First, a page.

The doctors trekking the Himalayas to vaccinate its remote villages

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To visit the Indian village of Malana deep in the Himalayas, a COVID-19 vaccination team scrambled over a landslide that blocked a road the day before, broke a retaining wall and then further down a river valley. Started the three hour trek above.

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Despite the hostile terrain, the northern state of Himachal Pradesh, where Malana is located, earlier this month became the first state in India to administer at least one COVID-19 vaccine dose to all its adults.

The steep topography by health workers walking for hours or days to reach remote villages was one challenge and religious beliefs another, as the tourism-dependent state attempted to vaccinate its nearly five million adults.

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In September, a team of five led by District Health Officer Dr Atul Gupta set out on its way to Malana to deliver the second vaccine dose.

Blocked by a landslide, he left his vehicle with two blue vaccine boxes hanging over his shoulders to scoff at the rubble, climbed the wall and then accompanied a Reuters photographer to the trailhead leading to the village. gone.

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Before starting the trek to the village, Gupta and his team placed the boxes on a gondola attached to the pulley to carry medicine across the river valley separating Malana from the road. This significantly eased their walk as they set out to cross the gorge which falls about 100 meters below.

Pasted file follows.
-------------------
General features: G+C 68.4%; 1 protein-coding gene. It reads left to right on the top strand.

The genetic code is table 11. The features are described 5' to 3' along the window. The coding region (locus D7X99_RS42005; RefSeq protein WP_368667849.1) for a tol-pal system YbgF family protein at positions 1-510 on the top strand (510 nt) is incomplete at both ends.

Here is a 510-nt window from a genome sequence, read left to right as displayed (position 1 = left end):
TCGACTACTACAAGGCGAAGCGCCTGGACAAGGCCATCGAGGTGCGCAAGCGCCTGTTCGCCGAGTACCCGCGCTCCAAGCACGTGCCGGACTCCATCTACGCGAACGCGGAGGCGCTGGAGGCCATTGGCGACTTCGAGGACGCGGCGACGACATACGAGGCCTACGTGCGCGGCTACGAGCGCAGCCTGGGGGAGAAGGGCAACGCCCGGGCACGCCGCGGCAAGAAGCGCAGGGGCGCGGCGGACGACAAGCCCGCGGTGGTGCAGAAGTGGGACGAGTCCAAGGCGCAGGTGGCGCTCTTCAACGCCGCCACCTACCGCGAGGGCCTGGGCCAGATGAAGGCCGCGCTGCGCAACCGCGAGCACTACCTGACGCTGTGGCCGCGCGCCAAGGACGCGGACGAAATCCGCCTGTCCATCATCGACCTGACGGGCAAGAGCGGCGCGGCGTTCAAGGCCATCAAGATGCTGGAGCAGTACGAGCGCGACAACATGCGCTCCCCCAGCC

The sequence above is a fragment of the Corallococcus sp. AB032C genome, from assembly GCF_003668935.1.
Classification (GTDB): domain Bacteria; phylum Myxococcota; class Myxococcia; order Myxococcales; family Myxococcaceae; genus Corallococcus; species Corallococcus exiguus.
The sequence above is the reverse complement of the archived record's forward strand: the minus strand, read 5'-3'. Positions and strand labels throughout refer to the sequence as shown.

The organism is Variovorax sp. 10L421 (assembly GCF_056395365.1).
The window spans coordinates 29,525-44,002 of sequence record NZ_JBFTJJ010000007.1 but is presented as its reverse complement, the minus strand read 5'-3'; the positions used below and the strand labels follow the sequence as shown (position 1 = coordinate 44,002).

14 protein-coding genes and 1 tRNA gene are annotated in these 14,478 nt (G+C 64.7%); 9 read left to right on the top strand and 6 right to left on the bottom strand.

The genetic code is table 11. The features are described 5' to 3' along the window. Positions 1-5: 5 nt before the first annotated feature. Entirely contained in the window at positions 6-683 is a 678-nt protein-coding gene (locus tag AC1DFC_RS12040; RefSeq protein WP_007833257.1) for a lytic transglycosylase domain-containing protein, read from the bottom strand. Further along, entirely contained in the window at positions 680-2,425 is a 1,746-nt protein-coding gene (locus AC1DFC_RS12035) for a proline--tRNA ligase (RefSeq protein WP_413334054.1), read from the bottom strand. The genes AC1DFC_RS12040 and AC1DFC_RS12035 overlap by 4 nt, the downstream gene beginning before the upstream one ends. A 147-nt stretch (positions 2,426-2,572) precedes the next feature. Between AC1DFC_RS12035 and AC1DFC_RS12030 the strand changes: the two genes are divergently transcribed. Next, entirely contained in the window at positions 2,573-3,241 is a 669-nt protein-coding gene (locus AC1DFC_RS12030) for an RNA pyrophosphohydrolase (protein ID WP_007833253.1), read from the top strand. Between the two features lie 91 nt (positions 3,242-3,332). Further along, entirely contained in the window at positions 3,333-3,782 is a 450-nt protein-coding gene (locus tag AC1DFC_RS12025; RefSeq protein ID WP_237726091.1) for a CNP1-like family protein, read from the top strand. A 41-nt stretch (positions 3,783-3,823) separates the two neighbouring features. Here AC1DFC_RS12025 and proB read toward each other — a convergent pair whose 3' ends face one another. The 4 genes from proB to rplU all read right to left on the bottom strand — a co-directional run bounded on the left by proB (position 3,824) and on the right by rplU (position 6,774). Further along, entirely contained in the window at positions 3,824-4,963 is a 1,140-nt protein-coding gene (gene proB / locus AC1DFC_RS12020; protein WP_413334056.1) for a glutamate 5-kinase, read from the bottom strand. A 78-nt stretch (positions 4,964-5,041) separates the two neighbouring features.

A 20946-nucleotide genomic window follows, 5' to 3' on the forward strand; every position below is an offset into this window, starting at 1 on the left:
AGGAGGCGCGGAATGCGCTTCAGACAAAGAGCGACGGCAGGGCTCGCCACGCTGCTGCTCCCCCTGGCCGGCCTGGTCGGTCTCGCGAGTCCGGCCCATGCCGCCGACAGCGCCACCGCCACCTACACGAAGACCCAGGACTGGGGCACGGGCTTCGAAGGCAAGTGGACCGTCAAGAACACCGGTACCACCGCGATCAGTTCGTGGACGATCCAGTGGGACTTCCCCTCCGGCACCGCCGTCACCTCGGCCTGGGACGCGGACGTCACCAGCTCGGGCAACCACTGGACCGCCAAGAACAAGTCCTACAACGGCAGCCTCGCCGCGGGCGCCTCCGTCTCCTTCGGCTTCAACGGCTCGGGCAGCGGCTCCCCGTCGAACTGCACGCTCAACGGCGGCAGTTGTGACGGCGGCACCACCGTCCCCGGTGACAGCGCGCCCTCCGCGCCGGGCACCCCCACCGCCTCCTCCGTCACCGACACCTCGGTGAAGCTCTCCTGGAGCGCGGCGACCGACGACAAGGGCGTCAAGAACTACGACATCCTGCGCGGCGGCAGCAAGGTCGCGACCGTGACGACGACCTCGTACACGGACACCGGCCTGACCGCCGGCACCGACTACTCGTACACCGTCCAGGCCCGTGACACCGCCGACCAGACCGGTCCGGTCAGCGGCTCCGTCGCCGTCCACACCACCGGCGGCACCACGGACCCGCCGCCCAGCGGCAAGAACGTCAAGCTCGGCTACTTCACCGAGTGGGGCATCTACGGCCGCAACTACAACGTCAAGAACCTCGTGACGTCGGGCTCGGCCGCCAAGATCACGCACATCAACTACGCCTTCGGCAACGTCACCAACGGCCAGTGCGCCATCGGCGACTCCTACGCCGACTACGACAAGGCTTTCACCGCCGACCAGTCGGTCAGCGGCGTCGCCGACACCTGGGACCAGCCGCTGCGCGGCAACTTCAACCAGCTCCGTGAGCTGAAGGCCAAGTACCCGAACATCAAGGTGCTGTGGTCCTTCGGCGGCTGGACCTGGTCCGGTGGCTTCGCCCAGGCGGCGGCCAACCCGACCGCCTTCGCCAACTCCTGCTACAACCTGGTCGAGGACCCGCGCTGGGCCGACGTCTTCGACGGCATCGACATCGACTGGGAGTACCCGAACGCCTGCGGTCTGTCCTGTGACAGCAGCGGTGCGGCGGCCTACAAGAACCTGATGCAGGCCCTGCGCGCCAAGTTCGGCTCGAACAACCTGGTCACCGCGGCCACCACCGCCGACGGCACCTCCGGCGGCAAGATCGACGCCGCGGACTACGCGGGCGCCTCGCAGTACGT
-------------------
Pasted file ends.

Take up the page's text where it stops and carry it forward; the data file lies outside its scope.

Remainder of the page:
While resting on the trek, Gupta said that to persuade Malana’s 1,100 adults to take their first shot, its district chief had priests invoke a local Hindu deity. He said this helped health workers to employ 700 people in three days.

When Gupta’s team reached the village, about three dozen people lined up right in front of an ancient temple to take their second shot at the deity.

“People were initially afraid to take the vaccine, worried that they would fall ill or die,” said village head Rajuram, who gave just one name, sitting near the carved wooden and concrete walls of the temple. “Then I took it and others gathered up the courage too.”

Himachal Pradesh Chief Minister Jai Ram Thakur has attributed the success of the state’s vaccination campaign to village-to-village campaign, his decision to involve local level politicians and the efforts of the central government to give priority to vaccination in tourist places.

India wants to have almost all of its adults vaccinated by December, with two-thirds given at least one dose and less than a quarter given two doses. Thakur wants Himachal Pradesh to be the fastest state to reach the two-dose milestone with a target of November.

Reuters

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Credit: www.independent.co.uk /

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